Sheffield-born Joe Root knows all about busy schedules. Currently with his side on the first of two winter tours – to South Africa then Sri Lanka – the 29-year-old can see the similarities between cricket and golf.
Both sports are slow, leisurely and serene, yet the schedules for them are crammed so tightly that top-level competitors barely feel they have enjoyed downtime before being fired back into competition.
With extensive travel another byproduct of two sports whose global popularity has never been so high, it’s no surprise that the Yorkshireman has found the smaller ball a welcome diversion to his competitive prowess while seeing golf as a perfect way to relax…
RSNG How do the sports compare?
JOE ROOT, INTERNATIONAL CRICKETER ‘I haven’t really been playing golf for a huge amount of time, to be honest, but there are clearly similarities. It wasn’t until I was in my late teens that I picked up a golf club properly and started playing regularly.’
‘Since then I haven’t looked back and now I am on the golf course or the driving range as much as I possibly can. With it being a slightly similar game in the way that it’s hand-eye coordination works, it’s actually a very useful way of keeping that motion going away from cricket.’
‘When we’re going for a round of golf there will be a small wager and quite a few of the lads will get involved’
RSNG And better than football as a warm-up sport?
JR ‘Yep, football has got a bit of a bad rap recently in terms of pre-match injuries. I think the reality is some injuries are unavoidable, but as a non-contact sport, playing football beforehand probably jars with that.’
‘I think right the way back to Glenn McGrath going over on his ankle back in 2005 ahead of what was a key Ashes Test, and the risk is always there.’
‘With golf, probably the only serious injury you are risking is a back strain when twisting to tee off, or perhaps the threat of pulling something when bending down to pick up the ball.’
‘The reality is both of those actions are synonymous with cricket anyway, so if anything golf provides the perfect warm-up, or alternative sport, to being a cricketer.’
‘I’m not sure how cricket clubs would feel about golf balls being fired about the crease though!’
RSNG How competitive does golf become between your team-mates?
JR ‘When we’re going for a round of golf there will be a small wager and quite a few of the lads will get involved. I think it’s good to keep that competitive spirit going when you are together as a group because that is a realistic and useful habit you can take in to day one of a Test, or a T20 fixture.’
‘In some ways it doesn’t make sense to have time together as a group that’s non-competitive, and instantly then to be able to switch it on and move into competitive mode, particularly with something like T20 when you’ve got to be at it from minute one.’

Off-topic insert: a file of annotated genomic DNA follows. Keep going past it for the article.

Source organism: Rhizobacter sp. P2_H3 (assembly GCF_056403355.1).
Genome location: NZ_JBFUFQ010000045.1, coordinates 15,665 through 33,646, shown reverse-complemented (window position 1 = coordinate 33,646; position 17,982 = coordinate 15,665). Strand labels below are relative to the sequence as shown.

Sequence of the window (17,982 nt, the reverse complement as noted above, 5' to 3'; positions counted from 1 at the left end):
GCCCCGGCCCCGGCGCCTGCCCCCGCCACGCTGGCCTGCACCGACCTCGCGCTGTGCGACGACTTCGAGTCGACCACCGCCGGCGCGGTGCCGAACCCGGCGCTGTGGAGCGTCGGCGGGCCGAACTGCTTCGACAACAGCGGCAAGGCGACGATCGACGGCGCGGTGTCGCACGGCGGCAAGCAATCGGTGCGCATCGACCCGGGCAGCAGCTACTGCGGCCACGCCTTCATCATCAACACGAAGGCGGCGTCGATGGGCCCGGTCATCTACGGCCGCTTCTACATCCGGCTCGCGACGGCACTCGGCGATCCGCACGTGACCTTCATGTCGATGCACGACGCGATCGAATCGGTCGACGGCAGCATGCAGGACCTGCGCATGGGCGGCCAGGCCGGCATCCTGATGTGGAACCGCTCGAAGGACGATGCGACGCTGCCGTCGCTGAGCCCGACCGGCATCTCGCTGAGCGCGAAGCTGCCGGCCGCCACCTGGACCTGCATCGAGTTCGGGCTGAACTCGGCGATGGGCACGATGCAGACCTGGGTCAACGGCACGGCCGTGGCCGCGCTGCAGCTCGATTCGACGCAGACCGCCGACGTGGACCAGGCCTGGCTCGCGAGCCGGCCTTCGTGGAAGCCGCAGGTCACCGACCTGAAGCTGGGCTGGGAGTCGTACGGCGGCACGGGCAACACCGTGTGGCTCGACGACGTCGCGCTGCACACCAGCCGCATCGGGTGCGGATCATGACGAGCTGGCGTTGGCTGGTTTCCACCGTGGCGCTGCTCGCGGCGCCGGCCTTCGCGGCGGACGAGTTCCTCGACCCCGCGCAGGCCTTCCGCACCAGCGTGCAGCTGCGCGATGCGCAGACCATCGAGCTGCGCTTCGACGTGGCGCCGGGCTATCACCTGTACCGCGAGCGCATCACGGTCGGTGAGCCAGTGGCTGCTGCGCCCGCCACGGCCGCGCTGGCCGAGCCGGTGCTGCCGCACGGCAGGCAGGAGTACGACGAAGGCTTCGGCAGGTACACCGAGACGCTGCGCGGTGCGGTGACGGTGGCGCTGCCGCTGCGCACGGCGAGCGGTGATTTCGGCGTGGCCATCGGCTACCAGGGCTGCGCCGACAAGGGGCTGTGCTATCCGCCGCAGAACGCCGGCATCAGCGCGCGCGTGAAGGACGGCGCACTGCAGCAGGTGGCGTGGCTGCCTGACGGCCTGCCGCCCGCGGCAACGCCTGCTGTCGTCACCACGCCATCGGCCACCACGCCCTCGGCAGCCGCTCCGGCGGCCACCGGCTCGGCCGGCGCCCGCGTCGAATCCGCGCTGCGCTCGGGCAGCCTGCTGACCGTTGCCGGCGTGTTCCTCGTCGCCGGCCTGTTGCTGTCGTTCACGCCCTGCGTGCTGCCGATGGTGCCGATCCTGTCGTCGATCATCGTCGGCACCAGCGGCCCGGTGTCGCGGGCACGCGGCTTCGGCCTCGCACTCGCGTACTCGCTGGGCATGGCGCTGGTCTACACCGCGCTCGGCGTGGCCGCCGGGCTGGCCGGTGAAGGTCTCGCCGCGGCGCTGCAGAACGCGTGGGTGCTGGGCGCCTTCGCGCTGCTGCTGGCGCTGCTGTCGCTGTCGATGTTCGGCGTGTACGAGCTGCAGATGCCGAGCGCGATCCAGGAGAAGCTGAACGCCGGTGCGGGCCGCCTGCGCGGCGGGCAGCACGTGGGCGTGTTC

‘For a Test match you can grow into it over the course of the first morning, but either way, having competitive time in the group seems to do us good.’
RSNG Who is the most competitive?
JR ‘There are a few – I’ve had some good battles with Joss [Butler] and Jimmy [Anderson].’
‘It helps that we’re all largely of the same level. There are a couple who will always seem to play the good shots at the right time, but in general when we get out for a round of golf there’s a good chance anyone can finish as top dog.’
‘I guess a lot comes down to mindset – it’s in knowing the moments when you need to attack and the moments when you need to sit back’
RSNG What do you like best about golf?
JR ‘When at home it’s the ability to go out, get rid of a bit of tension on the course and wind down, normally because we’ve been away or in competitive action, so the time at home really is about getting yourself in recovery and relaxing.’
‘When we’re on tour, golf and other pursuits take on a different meaning, and by that I mean a lot of what we do is there to break up the monotony. Playing a round is more something you will do for entertainment rather than just winding down, so it feels different, and perhaps with that in mind you approach the way you play differently.’
‘It would be interesting to compare shots and the way we approach greens etcetera to see if there is a marked difference. I guess a lot comes down to mindset, which is obviously something vitally important and such a big part of being a golfer or a cricketer – it’s in knowing the moments when you need to attack and the moments when you need to sit back.’
RSNG What’s your take on the pro-am circuit?
JR ‘It’s a lot of fun – more nerve-wracking than I thought, but an amazing thing to get up that close to professional players. Some of what they can do is amazing to watch and I’m full of admiration for those guys.’
RSNG What’s the best course you’ve played?
JR ‘Not sure about the best but wherever I play I can’t help but think of the great players who have trodden the greens and the fairways, and the huge amount of history you’re a part of. That’s a special feeling and very similar to what we experience at cricketers at Lords, the Gabba, or whenever else we might be playing.’
WHAT NEXT? For more sport synergies read how golf snared former footballer Jamie Redknapp in this RSNG interview.
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